This is important because we want to know who did not participate, why and if they turned up later: #1 (Alicia), #2 (Beth), #3 (Galatea), #4 (Ophelia), #5 (Rafaela), #7 (Eva), #10, #12, #16, #19, #21, #22, #25, #26, #28, #29, #32 (Katea), #33, #34, #38, #42, #45, #46.
#1 and #2 were the Organization's secret weapons. They showed up right after the battle to mop up the remaining enemy forces.
#3 was "the eyes" and was observing the battle from afar with #1 and #2.
#4 had died earlier. Apparently she had not been replaced.
#5 was looking for her sister.
#7 just bought it in the initial invasion, together with Lucia, Kate and an unnamed warrior. They should be ranked in the 10s and 20s.
Raquel and an unnamed warrior died earlier around the same time as #32. Raquel should be ranked in the 20s and the unnamed warrior in the 10s.
Out of the remaining 23 warriors not sent to the front, only 15 were alive. We saw 4 of them (#1, #2, #3, #5), the rest did not appear.
There was a time skip of seven years after the battle. How many unnamed warriors carried over? It was not mentioned. We were simply introduced to a new generation of warriors.
Here's what you get:
It is easy to aim for 2.13% or 3.13%. Assume $100k, is it worth to spend $2k each month to get the latter?
$100k @ 2.13%, $2,130 interest, minimum spending $6,000 ($500 per month).
$100k @ 3.13%, $3,130 interest, minimum spending $24,000 ($2,000 per month).
Worth it? You be the judge.
OCBC 360 has been revised down a couple of times.
Most probable case is 1.85% up to $70k. Interest is $1,295.
If spend $600 on OCBC 365 CC, will get 3% rebate ($18) on eligible transactions, 0.3% otherwise. Assuming 50% rate, that's $108 a year.
UOB One has the simplest criteria, but is tiered and up to $50k. The effective interest rate is 2.432%. Interest is $1,216.
All three requires you to spend at least $500 per month, or $6,000 a year. There is no free lunch — you will be spending more than you earn in interest. The break-even point is around $400 per month. If you spend less than that, it makes more sense to forgo these tiered accounts.
The Raspberry Pi 3 is a fantastic board. It has quad-core 1.2 GHz Cortex-A53 CPU, 1 GB RAM, HDMI, 802.11n WiFi (2.4 GHz), Bluetooth, Fast Ethernet and 4 USB 2.0 ports. All for US$35.
It is perfectly usable as a low-end PC. What's the catch?
Weak I/O. It only has one USB 2.0 bus to its Ethernet port and 4 USB ports, for a total bandwidth of around 30 MB/s.
It is unsuitable as a network file server. It can only serve files at 10 MB/s due to its Fast Ethernet port. If we use a USB-to-Gigabit Ethernet adapter, it goes up to 20 - 30 MB/s, still too slow.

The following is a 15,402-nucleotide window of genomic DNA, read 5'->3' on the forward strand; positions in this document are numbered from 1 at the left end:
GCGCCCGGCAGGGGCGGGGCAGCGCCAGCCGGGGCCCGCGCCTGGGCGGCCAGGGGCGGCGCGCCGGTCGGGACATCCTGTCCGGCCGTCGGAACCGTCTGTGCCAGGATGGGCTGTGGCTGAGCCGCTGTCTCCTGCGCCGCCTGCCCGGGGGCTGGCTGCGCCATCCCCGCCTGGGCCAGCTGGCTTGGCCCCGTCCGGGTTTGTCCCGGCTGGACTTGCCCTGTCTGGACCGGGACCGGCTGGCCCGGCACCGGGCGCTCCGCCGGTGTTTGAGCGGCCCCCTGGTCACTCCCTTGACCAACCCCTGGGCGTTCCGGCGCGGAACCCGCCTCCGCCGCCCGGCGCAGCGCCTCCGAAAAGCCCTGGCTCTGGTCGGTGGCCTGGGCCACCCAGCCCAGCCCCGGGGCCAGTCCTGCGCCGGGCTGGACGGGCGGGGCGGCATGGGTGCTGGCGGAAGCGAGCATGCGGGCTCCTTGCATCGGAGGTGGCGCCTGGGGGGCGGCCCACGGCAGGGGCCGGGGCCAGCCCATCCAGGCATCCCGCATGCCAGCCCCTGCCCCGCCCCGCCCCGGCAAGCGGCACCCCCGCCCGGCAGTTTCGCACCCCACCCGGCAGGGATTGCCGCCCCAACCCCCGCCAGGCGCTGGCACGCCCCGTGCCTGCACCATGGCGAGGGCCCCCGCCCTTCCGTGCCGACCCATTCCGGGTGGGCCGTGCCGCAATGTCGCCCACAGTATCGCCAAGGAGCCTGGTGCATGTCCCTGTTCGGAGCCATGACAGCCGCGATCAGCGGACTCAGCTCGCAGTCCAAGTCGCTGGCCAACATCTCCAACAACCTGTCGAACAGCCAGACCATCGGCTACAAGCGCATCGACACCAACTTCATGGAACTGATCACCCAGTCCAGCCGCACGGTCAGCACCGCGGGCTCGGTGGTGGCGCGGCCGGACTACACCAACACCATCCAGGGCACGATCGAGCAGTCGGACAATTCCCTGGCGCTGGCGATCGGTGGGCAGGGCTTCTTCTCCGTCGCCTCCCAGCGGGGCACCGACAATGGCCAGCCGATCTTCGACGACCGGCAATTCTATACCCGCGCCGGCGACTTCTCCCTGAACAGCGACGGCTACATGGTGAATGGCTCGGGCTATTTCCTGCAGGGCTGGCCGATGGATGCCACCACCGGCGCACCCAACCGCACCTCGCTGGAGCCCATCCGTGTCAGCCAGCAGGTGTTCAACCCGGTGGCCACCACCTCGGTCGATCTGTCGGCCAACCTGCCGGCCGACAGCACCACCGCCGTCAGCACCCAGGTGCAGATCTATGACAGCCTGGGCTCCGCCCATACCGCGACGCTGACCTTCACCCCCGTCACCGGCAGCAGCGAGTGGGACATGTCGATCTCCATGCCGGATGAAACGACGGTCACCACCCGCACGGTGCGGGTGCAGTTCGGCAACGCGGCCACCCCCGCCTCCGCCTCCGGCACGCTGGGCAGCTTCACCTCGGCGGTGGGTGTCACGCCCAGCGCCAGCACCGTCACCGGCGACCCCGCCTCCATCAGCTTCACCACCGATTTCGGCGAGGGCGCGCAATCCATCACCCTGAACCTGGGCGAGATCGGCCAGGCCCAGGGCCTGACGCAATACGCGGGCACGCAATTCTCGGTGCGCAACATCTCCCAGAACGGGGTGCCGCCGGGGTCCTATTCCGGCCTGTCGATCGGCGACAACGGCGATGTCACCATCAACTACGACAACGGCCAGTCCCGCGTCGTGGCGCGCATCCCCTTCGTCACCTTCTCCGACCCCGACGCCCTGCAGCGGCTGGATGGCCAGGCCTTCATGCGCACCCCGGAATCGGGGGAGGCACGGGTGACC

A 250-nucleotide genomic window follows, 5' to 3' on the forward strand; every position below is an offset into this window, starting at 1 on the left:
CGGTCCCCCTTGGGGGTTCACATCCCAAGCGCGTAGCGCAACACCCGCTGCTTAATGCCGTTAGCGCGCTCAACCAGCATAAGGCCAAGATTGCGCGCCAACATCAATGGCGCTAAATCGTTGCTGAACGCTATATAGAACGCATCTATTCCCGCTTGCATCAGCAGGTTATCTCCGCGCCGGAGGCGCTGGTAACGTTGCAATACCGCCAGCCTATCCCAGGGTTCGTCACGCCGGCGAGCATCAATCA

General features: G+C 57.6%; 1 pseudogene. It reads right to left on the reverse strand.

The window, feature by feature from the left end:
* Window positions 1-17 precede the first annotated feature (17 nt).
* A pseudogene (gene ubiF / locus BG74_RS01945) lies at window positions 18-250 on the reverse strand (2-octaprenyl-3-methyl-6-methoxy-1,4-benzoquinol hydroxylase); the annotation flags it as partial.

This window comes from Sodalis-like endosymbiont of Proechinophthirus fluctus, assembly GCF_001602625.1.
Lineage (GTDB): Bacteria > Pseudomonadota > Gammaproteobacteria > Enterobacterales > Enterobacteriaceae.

An ideal low-cost headless file server:
Raspberry PI 3 has another weakness out-of-box: it uses SD card by default. SD cards have extremely poor write speed and simple wear-leveling algorithm. But it can be remedied to some extent.
Some people switch to using USB flash drive, but I prefer to stick to SD card if possible. It is easy to find Raspberry PI 3 SD card benchmarks. From there, we can buy the SD card with the best 4 kB random write speed.
Unfortunately, there is no public information on wear leveling. You have to tease the information from the marketing material. All SD cards should have wear leveling to some extent, but I suspect only the best SD cards use static wear leveling. Static wear leveling is extremely useful because it spreads the wear evenly across all blocks, whether used or unused. Dynamic wear leveling uses only unused blocks.
For cheaper SD cards, simply use a larger capacity SD card and leave plenty of free space, e.g. if you use 4 GB, pick a 16 GB SD card instead.
92.1% of the 2006 cars were used for ten years. It looks like this trend will continue for some years.
I had expected COE renewals to go up, but I had not expected it to spike from 1.9% in 2014 to 24.7% last year! There will be many renewals this year as well, but not as many as last year.
There were 7,900 5-year COE renewal in 2015. In 2016, 22,472. They can be "added" to the 2010-2011 car population: from 41,407 in 2010 to 49,307 and 27,748 in 2011 to 50,220.
In a first for residential properties in Singapore, 191 private terraced houses at Geylang Lorong 3 will be returned to the State when their leases run out at the end of 2020, with no extensions allowed.
For the 33 homeowners who are still residing there, time is running out. They will have to hand back the vacated units to the Singapore Land Authority (SLA) when their leases run out in 3-½ years with no compensation.
Each of the 191 units will be assigned a dedicated SLA officer who will be the home owners' point of contact with the authorities, the authority said in a statement on Tuesday (June 20).
Sixteen SLA officers went knocking doors around the estate, which were sold to residents on a 60-year lease term in 1960, to introduce themselves to the owners and guide them through the process.
While only 33 units are owner-occupiers, the remaining units consist of temple operators or are rented out to foreign workers when the homes' original owners moved out over the years. They, too, will have to vacate when the units' leases expire.